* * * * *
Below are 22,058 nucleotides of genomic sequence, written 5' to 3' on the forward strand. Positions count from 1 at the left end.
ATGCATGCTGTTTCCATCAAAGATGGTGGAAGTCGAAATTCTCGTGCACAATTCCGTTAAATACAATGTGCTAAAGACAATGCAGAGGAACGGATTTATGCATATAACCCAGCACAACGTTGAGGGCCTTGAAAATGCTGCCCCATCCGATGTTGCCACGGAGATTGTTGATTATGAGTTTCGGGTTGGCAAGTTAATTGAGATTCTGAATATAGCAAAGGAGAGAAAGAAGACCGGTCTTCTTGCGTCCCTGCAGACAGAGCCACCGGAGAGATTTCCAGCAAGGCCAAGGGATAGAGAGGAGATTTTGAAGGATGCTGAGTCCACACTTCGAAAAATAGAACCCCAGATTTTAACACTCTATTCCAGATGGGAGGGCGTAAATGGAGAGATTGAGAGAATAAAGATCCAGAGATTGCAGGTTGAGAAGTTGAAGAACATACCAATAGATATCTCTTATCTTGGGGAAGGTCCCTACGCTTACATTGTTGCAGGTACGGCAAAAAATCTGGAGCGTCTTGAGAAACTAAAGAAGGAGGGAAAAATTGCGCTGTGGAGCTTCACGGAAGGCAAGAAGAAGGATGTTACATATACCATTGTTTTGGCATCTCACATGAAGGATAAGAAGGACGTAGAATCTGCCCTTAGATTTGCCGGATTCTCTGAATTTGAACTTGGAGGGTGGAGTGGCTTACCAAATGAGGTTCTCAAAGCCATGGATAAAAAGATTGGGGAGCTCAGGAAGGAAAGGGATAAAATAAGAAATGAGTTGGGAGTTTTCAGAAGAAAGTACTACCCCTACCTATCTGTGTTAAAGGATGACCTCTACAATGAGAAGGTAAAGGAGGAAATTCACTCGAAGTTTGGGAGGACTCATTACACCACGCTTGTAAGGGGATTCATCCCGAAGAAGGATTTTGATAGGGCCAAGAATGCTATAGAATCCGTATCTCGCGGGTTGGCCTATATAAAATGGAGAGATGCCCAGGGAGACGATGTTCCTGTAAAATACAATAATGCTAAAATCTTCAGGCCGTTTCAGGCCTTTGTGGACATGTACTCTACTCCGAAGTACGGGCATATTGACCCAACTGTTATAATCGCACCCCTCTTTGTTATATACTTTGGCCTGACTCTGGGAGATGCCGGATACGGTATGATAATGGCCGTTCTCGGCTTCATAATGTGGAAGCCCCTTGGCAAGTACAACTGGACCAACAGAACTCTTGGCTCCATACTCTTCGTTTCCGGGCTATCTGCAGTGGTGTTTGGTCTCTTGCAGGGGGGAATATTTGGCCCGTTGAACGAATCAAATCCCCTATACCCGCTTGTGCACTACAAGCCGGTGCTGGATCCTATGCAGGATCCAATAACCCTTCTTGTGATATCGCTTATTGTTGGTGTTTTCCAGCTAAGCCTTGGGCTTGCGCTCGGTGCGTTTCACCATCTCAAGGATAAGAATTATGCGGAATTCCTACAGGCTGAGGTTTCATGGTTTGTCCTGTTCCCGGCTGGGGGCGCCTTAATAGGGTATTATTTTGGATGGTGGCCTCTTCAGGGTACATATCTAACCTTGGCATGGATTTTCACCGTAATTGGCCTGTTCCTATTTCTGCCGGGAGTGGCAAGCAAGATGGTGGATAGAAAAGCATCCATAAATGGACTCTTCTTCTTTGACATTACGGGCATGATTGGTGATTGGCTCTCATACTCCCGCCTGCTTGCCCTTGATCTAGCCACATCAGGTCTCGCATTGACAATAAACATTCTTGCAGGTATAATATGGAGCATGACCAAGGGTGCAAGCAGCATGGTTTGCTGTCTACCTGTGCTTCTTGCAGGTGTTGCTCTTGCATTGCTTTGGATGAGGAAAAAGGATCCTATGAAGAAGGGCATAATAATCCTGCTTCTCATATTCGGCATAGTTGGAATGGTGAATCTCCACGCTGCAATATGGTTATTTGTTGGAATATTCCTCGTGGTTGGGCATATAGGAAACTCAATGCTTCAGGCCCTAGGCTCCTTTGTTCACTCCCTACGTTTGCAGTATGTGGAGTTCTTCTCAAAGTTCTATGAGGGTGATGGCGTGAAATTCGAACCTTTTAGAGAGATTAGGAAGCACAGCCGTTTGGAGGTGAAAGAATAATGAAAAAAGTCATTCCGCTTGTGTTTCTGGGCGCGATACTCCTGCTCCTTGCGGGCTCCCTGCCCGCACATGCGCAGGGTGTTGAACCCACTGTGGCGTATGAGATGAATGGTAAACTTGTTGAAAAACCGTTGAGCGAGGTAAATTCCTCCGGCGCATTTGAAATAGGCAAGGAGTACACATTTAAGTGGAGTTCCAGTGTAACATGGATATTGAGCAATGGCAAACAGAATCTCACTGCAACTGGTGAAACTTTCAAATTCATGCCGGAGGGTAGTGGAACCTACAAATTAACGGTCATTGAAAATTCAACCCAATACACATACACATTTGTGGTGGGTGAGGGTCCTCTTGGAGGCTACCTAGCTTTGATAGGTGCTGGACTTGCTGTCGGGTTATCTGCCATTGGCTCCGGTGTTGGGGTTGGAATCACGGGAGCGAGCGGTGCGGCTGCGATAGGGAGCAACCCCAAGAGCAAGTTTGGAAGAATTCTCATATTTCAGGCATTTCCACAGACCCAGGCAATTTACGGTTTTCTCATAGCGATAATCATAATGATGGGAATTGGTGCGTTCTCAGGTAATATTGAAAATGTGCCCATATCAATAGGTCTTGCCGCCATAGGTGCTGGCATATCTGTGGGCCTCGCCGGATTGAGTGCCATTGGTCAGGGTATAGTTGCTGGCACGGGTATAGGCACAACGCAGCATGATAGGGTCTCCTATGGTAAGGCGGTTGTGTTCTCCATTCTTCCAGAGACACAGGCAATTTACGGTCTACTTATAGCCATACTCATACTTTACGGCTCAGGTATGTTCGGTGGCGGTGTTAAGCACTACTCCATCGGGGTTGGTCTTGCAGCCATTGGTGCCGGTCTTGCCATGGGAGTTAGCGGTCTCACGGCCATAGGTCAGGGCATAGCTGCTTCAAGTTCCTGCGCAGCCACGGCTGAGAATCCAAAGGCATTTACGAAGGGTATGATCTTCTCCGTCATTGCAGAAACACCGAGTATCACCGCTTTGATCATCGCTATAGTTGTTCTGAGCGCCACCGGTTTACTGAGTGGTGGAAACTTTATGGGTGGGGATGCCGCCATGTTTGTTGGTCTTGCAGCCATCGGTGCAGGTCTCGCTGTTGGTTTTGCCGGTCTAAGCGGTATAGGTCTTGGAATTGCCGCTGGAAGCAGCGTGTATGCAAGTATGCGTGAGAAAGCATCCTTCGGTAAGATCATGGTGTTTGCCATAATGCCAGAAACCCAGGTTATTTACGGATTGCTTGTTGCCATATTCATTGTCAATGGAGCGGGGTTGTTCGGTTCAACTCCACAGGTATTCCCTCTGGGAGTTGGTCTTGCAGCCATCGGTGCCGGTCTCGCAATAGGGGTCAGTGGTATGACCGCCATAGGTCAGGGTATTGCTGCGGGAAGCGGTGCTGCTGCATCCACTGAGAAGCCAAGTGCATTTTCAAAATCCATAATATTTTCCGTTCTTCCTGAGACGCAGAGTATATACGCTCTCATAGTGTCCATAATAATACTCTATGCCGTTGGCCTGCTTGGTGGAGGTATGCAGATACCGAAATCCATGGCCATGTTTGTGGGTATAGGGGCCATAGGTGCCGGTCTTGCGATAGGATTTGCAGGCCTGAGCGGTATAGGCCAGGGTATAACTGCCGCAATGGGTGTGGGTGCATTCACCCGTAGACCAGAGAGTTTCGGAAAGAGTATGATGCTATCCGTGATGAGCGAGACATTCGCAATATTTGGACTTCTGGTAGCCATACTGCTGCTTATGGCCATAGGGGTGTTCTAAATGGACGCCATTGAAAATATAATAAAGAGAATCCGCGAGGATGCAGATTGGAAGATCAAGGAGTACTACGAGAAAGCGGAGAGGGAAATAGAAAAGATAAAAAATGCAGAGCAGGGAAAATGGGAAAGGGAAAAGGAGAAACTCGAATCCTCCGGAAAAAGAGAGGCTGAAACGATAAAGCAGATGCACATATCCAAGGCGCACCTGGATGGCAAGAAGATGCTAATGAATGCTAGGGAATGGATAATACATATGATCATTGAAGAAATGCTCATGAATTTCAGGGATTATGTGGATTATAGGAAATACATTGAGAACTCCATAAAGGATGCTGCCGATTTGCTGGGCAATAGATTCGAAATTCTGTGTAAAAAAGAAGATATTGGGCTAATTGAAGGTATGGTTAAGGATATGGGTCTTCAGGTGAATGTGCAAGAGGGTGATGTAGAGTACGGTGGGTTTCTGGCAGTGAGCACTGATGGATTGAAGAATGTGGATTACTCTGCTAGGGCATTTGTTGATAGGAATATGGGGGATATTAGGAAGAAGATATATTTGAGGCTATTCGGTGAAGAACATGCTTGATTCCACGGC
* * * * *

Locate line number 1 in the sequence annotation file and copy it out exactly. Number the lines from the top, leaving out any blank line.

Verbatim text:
Below are 22,058 nucleotides of genomic sequence, written 5' to 3' on the forward strand. Positions count from 1 at the left end.